The Anti-Romantic Child: A Story of Unexpected Joy by Priscilla Gilman
My rating: 5 of 5 stars
Goodreads: A gifted new voice limns the territory of disappointment and shows how we can find unexpected joy in this exquisitely written, emotionally resonant work reminiscent of "A Year of Magical Thinking."
My thoughts: Although I didn't share Gilman's understanding of Wordsworth, the poet gave a great deal of comfort to Gilman as she embarked on her journey into mothering a child different "normal." I found a great deal of guidance in the way she handled doctors, educators, and family.
Gilman's son has a developmental disorder I'd not heard of yet her struggles resonated with my own. The difference between us (apart from the diagnosis) was her incredible articulation of her feelings, ideas, thoughts, and lack of blame. Far too often when writing a memoir, the author feels the need to unload unnecessary negative feelings toward a particular person in their life. Priscilla had many opportunities to do so, as many of those we deal with when advocating for our child do not understand nor help, but she refrained.
Besides Priscilla's articulation and lack of denial, she recalled with perfect clarity, the feelings of each step and acceptance that parenting of Benj was not going to be a quick fix. I loved her early acceptance of that. It would be a life long journey of understanding, accommodating, and accepting. Her reframing Benj's disability into his personality and perceptions was beautifully done. Of course, in order to relate to others, her son needed to acquire certain skills and she and her husband fastidiously sought the best way for him to learn and use them. At the same time, her son didn't need to change on a fundamental level. He was beautiful and wonderful just the way he was. He didn't need to fit into a mold of what society deemed as "normal." Normal is subjective in every sense.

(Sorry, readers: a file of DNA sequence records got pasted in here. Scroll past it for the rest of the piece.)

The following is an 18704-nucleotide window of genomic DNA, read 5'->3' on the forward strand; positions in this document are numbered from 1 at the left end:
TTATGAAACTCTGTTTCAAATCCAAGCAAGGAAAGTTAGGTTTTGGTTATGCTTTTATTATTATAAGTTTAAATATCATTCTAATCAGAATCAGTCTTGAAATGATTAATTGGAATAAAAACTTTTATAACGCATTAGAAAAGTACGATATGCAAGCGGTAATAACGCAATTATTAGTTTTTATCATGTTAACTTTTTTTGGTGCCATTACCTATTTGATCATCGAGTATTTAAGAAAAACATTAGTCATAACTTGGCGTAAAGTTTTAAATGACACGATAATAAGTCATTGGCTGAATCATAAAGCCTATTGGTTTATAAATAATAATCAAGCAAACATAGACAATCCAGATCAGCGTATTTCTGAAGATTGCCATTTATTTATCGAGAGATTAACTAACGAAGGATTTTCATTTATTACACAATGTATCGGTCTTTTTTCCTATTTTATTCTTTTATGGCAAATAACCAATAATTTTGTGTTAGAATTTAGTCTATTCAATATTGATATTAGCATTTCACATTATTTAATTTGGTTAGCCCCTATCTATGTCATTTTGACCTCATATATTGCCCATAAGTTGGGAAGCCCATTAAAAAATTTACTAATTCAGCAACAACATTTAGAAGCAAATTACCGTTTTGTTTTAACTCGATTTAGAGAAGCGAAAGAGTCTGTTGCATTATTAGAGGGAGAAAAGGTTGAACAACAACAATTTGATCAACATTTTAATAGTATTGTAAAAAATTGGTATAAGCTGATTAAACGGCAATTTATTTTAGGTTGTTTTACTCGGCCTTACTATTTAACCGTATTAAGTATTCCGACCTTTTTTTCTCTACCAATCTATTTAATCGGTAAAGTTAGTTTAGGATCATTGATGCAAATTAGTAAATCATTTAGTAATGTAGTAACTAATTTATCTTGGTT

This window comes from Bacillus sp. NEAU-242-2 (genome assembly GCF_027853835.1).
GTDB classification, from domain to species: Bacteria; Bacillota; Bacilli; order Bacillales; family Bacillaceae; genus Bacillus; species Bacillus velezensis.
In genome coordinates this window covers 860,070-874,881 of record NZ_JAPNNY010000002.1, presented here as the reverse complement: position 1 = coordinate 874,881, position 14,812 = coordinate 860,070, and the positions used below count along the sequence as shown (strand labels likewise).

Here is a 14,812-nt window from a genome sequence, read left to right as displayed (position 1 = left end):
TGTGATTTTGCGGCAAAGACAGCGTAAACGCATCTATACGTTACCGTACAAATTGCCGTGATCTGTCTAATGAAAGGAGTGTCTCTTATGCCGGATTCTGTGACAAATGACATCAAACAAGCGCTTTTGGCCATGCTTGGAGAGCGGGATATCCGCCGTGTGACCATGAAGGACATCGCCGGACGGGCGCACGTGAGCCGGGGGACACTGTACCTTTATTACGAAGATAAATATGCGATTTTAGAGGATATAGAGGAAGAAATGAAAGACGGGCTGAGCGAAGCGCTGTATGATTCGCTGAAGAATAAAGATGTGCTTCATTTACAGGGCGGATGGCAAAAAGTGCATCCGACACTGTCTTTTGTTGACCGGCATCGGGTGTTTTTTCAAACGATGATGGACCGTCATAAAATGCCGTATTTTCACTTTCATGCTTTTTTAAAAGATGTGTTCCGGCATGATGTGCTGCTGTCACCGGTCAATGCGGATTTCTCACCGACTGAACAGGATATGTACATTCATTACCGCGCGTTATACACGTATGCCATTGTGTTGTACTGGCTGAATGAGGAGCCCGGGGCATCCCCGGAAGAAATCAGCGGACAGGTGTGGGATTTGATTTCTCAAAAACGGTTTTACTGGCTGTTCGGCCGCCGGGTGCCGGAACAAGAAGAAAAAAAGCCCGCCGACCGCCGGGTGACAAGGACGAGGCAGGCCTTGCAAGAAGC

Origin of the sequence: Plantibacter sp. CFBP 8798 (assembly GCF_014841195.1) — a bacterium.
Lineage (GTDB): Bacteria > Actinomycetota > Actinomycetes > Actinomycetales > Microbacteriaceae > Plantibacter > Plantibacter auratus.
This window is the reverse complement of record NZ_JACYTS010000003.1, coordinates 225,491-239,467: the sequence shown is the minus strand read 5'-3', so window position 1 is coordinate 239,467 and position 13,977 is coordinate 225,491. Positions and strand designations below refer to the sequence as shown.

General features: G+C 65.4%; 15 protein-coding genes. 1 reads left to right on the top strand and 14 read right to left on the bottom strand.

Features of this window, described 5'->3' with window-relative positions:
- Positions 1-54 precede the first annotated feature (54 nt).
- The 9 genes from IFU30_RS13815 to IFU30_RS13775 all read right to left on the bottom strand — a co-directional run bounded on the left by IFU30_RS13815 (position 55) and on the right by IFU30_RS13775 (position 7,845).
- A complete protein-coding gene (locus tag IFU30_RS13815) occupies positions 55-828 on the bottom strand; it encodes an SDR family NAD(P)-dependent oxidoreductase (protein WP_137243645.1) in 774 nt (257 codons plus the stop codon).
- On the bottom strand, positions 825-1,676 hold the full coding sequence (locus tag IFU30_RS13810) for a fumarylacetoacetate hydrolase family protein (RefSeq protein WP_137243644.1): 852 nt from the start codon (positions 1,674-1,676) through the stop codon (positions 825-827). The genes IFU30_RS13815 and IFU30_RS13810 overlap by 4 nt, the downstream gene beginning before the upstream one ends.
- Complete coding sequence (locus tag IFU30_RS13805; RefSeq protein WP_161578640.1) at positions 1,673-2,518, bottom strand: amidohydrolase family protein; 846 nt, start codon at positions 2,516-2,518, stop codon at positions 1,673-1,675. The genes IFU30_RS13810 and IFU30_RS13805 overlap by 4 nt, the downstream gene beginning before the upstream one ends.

Rather than share my own journey of parenting and feelings of exhaustion and inadequacy, I will simply state that the author's book is not only beautifully written but validating. It touched a cerebral and emotional part of me. Not all children are as high maintenance as others and will meet the societal demands more easily than others. However, the best and most validating example of quirky kids equals normal is the television show "The Middle." Watch it, look for the hidden cameras in your house for their story ideas, read this book, and feel validated that the children you are raising came pre-programmed, quirky, and they will rise to the occasion, too.
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*I received a free copy of this book from publishing company in exchange for an honest review. The opinions expressed here are my own.